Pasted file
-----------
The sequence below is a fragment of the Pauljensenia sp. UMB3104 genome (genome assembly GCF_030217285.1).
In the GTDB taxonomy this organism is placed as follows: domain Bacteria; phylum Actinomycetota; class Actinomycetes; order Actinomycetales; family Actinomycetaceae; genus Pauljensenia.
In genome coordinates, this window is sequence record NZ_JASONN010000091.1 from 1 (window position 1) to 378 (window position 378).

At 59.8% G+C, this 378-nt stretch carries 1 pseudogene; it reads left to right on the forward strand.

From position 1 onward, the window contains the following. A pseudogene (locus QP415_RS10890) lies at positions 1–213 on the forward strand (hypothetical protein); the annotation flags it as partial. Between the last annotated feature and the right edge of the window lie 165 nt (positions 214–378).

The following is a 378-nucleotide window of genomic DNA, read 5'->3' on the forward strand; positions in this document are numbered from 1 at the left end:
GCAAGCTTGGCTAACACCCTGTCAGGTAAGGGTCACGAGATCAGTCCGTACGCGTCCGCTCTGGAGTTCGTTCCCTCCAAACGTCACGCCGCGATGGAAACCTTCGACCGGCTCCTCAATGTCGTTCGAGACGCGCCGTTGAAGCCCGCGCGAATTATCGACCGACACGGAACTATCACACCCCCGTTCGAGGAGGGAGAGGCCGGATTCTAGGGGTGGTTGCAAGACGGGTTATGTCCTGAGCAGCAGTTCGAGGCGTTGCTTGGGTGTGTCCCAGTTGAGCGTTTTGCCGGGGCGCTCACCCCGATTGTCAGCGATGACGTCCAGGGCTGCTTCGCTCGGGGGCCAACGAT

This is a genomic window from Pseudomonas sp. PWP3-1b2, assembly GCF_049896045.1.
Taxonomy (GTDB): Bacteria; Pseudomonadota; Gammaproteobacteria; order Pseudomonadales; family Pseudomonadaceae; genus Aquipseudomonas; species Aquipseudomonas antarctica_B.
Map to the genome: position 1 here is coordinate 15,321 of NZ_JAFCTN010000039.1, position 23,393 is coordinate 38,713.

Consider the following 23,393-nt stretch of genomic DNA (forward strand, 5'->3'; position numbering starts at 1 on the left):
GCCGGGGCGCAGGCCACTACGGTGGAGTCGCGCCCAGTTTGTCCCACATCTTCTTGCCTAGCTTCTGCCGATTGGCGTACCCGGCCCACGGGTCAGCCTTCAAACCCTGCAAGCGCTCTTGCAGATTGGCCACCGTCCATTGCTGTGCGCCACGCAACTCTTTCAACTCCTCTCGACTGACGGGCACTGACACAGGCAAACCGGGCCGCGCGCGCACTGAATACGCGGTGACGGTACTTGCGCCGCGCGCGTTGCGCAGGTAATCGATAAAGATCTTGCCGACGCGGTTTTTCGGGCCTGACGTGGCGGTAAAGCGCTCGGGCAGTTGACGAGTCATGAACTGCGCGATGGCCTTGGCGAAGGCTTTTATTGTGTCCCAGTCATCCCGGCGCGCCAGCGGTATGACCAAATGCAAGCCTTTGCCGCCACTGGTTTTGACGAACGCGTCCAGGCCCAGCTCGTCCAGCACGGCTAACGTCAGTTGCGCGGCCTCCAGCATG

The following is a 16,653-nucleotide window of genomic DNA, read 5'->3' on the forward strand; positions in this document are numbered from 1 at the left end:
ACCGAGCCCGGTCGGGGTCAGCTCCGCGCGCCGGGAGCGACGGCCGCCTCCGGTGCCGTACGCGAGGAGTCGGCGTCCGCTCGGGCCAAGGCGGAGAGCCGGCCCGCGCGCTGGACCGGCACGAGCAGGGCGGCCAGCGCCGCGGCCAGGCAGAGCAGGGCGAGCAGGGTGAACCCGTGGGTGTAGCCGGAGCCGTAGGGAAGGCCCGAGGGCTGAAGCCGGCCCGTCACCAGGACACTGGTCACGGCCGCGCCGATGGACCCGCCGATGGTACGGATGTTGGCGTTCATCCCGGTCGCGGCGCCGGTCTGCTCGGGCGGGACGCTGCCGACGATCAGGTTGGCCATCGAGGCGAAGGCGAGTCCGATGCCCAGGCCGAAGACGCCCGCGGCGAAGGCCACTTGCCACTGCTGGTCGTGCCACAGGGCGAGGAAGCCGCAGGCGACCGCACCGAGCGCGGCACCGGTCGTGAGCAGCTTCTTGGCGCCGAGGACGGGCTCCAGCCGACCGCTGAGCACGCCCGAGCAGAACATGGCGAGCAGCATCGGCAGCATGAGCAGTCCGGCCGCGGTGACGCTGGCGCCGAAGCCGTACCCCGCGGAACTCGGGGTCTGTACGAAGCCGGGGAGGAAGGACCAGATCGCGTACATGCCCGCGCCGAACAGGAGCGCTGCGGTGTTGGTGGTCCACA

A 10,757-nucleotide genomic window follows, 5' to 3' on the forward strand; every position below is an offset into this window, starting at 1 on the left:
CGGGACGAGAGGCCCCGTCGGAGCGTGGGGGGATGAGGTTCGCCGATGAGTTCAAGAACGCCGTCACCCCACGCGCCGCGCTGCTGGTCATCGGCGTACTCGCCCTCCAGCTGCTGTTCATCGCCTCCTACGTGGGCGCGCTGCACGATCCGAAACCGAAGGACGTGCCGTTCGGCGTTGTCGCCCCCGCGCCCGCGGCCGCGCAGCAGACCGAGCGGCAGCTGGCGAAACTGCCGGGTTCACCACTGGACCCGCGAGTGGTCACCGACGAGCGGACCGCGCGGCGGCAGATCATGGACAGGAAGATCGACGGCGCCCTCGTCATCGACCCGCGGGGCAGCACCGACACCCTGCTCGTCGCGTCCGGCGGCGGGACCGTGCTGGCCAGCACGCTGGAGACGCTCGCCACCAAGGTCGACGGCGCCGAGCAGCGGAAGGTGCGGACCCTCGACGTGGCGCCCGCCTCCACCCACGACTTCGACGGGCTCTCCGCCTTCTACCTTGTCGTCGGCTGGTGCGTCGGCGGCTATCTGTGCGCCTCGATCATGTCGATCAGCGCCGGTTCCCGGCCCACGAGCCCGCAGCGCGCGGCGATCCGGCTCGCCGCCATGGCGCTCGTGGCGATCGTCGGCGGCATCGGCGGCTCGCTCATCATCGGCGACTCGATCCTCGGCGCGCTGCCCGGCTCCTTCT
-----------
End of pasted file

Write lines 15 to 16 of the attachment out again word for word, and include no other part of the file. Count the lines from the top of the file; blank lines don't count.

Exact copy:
A 10,757-nucleotide genomic window follows, 5' to 3' on the forward strand; every position below is an offset into this window, starting at 1 on the left:
CGGGACGAGAGGCCCCGTCGGAGCGTGGGGGGATGAGGTTCGCCGATGAGTTCAAGAACGCCGTCACCCCACGCGCCGCGCTGCTGGTCATCGGCGTACTCGCCCTCCAGCTGCTGTTCATCGCCTCCTACGTGGGCGCGCTGCACGATCCGAAACCGAAGGACGTGCCGTTCGGCGTTGTCGCCCCCGCGCCCGCGGCCGCGCAGCAGACCGAGCGGCAGCTGGCGAAACTGCCGGGTTCACCACTGGACCCGCGAGTGGTCACCGACGAGCGGACCGCGCGGCGGCAGATCATGGACAGGAAGATCGACGGCGCCCTCGTCATCGACCCGCGGGGCAGCACCGACACCCTGCTCGTCGCGTCCGGCGGCGGGACCGTGCTGGCCAGCACGCTGGAGACGCTCGCCACCAAGGTCGACGGCGCCGAGCAGCGGAAGGTGCGGACCCTCGACGTGGCGCCCGCCTCCACCCACGACTTCGACGGGCTCTCCGCCTTCTACCTTGTCGTCGGCTGGTGCGTCGGCGGCTATCTGTGCGCCTCGATCATGTCGATCAGCGCCGGTTCCCGGCCCACGAGCCCGCAGCGCGCGGCGATCCGGCTCGCCGCCATGGCGCTCGTGGCGATCGTCGGCGGCATCGGCGGCTCGCTCATCATCGGCGACTCGATCCTCGGCGCGCTGCCCGGCTCCTTCT